TOPEKA, Kan. (AP) — Administration officials remain confident that Kansas will retain a strong credit rating despite a recent downgrade on previously issued bonds and concerns about the impact of cuts to state income tax rates.
Moody’s announced June 25 that it was downgrading nearly $200 million in outstanding debt in a Kansas Department of Commerce’s program known as Investments in Major Projects and Comprehensive Training, IMPACT.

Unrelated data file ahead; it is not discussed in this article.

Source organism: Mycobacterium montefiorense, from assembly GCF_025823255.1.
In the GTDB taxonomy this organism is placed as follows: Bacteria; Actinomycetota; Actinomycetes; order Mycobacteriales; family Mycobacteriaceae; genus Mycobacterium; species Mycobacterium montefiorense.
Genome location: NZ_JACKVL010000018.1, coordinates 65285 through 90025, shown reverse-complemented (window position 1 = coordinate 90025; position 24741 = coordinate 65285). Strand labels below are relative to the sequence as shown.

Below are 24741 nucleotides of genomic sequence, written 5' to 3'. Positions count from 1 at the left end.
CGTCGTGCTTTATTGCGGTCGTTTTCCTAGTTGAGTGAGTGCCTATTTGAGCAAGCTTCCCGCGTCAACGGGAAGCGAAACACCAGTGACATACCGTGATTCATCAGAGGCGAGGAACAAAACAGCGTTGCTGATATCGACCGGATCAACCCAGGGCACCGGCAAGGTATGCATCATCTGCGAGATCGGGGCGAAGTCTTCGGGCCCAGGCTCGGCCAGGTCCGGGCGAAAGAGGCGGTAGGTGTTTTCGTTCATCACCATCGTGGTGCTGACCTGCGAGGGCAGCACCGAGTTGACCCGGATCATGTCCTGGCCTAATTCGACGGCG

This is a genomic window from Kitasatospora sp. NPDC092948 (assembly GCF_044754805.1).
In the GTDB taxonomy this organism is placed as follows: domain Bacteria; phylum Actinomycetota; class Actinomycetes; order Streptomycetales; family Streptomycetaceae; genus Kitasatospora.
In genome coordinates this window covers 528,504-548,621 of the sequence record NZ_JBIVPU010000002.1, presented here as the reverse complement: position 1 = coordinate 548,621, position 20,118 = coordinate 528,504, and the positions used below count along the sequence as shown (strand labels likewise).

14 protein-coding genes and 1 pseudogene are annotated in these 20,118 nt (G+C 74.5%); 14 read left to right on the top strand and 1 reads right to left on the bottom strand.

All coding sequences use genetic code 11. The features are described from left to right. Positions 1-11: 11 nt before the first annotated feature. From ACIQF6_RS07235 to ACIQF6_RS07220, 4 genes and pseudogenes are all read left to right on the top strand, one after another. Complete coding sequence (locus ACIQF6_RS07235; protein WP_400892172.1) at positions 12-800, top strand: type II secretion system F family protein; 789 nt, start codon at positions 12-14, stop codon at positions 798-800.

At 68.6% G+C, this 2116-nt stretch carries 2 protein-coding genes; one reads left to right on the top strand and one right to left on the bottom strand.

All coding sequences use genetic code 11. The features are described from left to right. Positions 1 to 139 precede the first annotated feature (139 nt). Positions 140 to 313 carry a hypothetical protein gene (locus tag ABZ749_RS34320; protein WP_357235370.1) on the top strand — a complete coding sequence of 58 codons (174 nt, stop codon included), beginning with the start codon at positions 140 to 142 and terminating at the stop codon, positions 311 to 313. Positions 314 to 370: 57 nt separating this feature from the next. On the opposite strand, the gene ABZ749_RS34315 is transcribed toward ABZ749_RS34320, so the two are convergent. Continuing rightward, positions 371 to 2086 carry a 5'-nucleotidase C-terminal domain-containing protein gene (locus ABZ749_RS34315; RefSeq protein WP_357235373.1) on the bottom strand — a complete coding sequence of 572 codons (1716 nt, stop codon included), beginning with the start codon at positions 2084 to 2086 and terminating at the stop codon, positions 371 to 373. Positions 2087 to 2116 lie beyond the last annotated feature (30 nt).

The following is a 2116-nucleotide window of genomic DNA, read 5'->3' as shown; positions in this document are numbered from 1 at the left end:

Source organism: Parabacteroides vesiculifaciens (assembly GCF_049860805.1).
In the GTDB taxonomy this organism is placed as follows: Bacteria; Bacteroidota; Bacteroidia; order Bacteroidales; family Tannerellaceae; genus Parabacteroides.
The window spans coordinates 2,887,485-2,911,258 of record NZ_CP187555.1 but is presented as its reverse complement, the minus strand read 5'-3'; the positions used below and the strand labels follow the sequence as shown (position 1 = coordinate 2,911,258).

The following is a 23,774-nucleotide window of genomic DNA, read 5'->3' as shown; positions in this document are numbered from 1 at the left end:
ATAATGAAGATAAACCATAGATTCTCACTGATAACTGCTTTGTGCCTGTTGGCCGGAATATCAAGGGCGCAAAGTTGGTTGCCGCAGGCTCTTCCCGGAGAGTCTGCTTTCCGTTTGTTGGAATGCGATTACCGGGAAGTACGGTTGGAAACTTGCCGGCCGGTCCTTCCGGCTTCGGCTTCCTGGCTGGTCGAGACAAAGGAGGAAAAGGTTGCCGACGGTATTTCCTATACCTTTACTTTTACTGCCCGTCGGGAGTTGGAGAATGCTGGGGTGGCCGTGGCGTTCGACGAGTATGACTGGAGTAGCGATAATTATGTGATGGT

Eileen Hawley, spokeswoman for Republican Gov. Sam Brownback, said Friday that the state’s bond health is good, confirmed by recent ratings by both Moody’s and Standard & Poor’s.
But House Minority Leader Paul Davis, a Lawrence Democrat, said any increased cost to borrowing money was another example of why income tax cuts enacted in 2012 and 2013 were wrong.